I remember on one occasion, very early on in my ME when I was only mildly effected, at 4pm I was struggling to walk down the steps from my front door to let the dog out, at 8pm being persuaded to go out for dinner with friends and then at 2am dancing in a night club. It made no sense to me, so I don’t see how it would have any made sense to a child already feeling put upon. Alternatively around the same time, displaying the more usual ME pattern, visiting my allotment and getting so angry at the mess that I cut the overgrown hedge in one go, then twenty four hours later crashing and spending three weeks off work in bed. Again with a child’s perception of time, would this time lag between cause and effect make any sense.

    Further, having an invisible illness is not incompatible with a problematic or difficult personality. My grandmother, was not an easy person. She had been a beauty when young and always had people ready to treat her as a China doll; her first role in life was to sit back and wait for an advantageous match, then the first ten years of her married life was spent living overseas with a full complement of servants. The ‘colonial’ life style really suited her: sitting on various verandas drinking tea and playing cards. The outside world didn’t really matter to her, even a revolution happening a few streets away while she was in labour with my mother was only a minor irritation when the bigger guns got a bit noisy. Most people saw her as utterly charming and delightful company, but in fact she had a will of steel and usually managed to get those around her to do exactly what she wanted. Fortunately for her, my grandfather adored her and ensured she was always waited on hand and foot. Unfortunately for my mother as a child, this was utter hell, especially when they returned to the UK and the nanny and the servants were replaced by just a daily. For my mother, her interests and ambitions were always suppressed to meet her mother’s needs: her clothes selected to complement her mother’s, her studies and activities selected to suite her mother’s tastes, and her pet dog being ‘sent to live on a farm in the country’ when my grandmother had had enough.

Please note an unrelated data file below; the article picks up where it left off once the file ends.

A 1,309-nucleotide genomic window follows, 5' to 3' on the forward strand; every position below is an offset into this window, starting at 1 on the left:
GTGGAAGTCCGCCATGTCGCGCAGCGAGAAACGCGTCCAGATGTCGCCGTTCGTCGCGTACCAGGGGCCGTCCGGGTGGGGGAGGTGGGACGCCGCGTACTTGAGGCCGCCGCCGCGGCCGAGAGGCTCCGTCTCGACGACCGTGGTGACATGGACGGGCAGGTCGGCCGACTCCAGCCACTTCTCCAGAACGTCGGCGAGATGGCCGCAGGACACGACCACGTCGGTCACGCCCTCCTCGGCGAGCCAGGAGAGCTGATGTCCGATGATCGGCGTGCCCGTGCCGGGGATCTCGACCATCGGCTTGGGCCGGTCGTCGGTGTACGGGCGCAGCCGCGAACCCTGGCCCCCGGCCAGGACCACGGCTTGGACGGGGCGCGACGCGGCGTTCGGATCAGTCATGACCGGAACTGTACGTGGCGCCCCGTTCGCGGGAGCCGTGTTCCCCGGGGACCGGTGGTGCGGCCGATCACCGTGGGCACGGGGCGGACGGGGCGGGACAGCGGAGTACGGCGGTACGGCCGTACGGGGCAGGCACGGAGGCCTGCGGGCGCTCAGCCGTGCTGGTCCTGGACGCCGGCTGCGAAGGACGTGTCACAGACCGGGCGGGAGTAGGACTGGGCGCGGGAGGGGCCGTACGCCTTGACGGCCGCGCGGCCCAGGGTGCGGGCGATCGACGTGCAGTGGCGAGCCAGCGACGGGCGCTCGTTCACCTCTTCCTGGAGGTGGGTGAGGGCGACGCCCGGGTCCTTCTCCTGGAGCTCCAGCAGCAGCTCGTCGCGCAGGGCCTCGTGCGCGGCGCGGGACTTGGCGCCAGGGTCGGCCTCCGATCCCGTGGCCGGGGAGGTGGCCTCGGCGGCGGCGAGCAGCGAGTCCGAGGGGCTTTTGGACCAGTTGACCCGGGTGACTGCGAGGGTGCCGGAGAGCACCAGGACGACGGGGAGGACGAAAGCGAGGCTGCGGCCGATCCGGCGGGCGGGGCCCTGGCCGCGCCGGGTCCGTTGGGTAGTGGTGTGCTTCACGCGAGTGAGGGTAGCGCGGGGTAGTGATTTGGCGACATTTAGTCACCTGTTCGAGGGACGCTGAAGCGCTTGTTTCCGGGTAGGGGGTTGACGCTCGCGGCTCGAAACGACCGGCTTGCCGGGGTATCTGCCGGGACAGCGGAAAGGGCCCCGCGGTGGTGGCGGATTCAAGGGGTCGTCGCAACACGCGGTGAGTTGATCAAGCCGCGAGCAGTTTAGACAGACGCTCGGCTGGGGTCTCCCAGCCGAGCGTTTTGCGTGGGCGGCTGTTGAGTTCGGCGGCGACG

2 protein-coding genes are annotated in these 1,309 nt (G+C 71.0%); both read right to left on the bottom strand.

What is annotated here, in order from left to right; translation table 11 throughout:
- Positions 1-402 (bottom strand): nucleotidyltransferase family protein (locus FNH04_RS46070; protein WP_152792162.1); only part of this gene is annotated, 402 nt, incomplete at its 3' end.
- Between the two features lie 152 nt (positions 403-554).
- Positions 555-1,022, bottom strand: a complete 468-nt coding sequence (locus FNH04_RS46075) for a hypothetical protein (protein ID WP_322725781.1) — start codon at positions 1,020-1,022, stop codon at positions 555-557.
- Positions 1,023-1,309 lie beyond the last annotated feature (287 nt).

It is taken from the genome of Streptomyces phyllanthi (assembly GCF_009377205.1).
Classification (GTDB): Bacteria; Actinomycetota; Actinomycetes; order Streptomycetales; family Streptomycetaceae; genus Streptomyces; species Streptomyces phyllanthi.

My grandmother in her fifties developed Parkinson’s disease, which was an illness perfectly suited to her temperament and preferred life style. The Parkinson’s gave her a perfect weapon to extend her control over the people around her. There was always an enormous divide between how the world saw my grandmother and how my mother saw her, with only an aunt who provided a lot of the child care for my mother and us grandchildren perhaps having a more balanced view. My mother was sympathetic to her mother’s Parkinson’s but by the time of its onset my mother had her own children, a life of her own and most importantly a husband willing to impose clear boundaries on his mother in law. I wonder though how my mother might have perceived her mother’s Parkinson’s if my grandfather had not retired early to totally devote himself to his wife’s care and my father had not been prepared to stand up to his mother in law.

    Note, my grandmother’s Parkinsonian dementia, was the most genteel dementia I have ever encountered. In her own mind she spent the last few years of life in a grand Swiss hotel, watching the horse drawn sledges and the snow, and was far kinder to my mother perceived as the chamber maid than she had ever been to her as a daughter. She gently faded away muttering to herself with a chest infection that developed into pneumonia.

    [added final paragraph]
     
    Last edited: Nov 23, 2021
  20. Sly Saint

    Sly Saint Senior Member (Voting Rights)

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    from similar article in the Sun
    "The diaries came to light five years ago, when Elinor died in a nursing home aged 69 after developing an infection."